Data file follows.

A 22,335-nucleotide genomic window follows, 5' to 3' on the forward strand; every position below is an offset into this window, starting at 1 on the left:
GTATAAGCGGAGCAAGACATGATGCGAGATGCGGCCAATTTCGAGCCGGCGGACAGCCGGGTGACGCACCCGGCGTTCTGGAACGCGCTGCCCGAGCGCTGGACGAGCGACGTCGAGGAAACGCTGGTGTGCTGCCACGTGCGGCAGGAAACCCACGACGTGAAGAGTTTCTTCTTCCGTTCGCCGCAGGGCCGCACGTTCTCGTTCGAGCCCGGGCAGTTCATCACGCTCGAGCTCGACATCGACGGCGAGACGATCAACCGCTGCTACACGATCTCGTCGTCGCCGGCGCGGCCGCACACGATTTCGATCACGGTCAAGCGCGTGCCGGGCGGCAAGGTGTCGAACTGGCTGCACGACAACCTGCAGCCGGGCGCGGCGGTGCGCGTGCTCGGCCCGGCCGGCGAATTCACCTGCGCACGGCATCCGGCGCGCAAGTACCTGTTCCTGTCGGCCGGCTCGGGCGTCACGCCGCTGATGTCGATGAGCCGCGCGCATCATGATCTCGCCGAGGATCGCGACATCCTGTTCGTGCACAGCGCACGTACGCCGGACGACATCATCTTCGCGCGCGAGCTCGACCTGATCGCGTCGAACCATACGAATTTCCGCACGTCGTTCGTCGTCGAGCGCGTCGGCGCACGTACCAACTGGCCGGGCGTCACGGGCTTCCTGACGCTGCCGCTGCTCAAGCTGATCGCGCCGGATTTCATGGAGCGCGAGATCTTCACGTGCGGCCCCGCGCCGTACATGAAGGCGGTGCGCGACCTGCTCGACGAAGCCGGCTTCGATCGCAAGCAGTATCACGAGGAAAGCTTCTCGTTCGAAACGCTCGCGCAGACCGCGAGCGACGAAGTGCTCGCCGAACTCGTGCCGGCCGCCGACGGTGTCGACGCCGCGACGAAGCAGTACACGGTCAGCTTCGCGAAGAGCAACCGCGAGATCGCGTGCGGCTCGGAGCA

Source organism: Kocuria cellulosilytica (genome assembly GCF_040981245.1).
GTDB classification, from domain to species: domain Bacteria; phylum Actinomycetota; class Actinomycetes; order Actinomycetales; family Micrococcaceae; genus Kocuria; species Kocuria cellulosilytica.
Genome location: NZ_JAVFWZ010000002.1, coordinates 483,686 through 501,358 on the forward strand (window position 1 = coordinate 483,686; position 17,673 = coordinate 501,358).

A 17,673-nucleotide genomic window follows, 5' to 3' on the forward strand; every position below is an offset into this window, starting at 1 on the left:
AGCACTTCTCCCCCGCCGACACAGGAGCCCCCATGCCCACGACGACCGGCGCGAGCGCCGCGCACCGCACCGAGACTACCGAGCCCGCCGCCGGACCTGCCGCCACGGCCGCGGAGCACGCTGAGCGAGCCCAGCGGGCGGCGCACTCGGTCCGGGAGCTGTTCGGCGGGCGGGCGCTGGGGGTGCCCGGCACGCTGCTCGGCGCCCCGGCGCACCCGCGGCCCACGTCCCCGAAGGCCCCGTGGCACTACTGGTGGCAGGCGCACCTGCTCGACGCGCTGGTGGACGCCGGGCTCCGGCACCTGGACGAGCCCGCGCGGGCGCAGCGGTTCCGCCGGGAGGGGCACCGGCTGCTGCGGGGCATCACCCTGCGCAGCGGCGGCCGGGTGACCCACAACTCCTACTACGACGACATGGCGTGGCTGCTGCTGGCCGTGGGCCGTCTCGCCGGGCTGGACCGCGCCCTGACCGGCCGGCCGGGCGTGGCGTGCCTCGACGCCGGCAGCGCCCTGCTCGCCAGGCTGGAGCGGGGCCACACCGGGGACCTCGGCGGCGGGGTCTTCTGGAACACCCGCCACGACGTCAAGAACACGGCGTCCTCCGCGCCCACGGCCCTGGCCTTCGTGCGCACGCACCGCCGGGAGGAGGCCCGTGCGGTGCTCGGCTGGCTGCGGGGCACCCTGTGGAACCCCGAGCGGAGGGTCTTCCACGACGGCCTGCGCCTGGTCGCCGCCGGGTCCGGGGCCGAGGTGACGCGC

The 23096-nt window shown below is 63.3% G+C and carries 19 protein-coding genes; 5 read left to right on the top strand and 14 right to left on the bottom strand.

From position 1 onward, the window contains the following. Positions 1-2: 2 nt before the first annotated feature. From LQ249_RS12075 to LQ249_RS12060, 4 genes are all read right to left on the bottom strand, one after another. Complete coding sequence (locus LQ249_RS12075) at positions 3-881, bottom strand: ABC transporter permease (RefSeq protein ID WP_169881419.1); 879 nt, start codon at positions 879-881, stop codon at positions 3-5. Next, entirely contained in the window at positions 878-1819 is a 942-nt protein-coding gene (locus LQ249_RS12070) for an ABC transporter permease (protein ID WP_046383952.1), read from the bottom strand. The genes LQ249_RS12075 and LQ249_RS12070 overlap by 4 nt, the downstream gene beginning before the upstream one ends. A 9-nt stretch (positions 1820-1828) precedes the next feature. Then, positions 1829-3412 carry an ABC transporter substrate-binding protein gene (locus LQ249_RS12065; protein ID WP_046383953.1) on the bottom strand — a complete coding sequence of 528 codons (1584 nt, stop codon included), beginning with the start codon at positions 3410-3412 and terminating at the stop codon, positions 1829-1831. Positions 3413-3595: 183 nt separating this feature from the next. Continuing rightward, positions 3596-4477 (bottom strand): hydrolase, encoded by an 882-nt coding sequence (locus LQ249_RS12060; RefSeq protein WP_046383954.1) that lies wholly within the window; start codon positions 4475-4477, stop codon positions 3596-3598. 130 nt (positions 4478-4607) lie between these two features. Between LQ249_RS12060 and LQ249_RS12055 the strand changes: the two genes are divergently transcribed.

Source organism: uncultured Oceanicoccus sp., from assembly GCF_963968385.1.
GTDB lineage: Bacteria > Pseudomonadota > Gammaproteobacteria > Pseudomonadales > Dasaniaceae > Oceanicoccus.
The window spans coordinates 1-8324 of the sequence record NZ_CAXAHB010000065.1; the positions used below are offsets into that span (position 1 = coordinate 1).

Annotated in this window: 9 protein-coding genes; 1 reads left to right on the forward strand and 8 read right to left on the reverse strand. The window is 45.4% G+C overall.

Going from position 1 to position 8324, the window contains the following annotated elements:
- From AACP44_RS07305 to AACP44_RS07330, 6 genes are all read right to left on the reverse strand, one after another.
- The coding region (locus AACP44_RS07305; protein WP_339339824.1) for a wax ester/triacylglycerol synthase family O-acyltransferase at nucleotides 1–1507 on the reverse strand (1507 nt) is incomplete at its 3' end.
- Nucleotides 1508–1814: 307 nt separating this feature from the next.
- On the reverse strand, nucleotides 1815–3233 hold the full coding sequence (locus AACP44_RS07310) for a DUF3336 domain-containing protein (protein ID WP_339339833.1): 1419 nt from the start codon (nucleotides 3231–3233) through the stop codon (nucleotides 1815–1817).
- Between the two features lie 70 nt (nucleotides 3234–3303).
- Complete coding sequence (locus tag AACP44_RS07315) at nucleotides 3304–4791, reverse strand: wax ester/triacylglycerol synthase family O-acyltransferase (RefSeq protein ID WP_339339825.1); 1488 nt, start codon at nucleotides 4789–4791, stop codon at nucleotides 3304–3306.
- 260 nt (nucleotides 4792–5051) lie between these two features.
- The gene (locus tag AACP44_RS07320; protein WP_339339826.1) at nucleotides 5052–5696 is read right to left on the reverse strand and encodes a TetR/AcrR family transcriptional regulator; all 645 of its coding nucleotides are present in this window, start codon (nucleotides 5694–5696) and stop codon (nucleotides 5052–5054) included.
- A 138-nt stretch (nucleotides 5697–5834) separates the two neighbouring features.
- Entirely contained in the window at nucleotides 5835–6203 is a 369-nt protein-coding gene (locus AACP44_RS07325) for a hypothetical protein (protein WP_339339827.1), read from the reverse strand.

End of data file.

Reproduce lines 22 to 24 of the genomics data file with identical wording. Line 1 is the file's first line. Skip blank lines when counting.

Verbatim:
- The gene (locus tag AACP44_RS07320; protein WP_339339826.1) at nucleotides 5052–5696 is read right to left on the reverse strand and encodes a TetR/AcrR family transcriptional regulator; all 645 of its coding nucleotides are present in this window, start codon (nucleotides 5694–5696) and stop codon (nucleotides 5052–5054) included.
- A 138-nt stretch (nucleotides 5697–5834) separates the two neighbouring features.
- Entirely contained in the window at nucleotides 5835–6203 is a 369-nt protein-coding gene (locus AACP44_RS07325) for a hypothetical protein (protein WP_339339827.1), read from the reverse strand.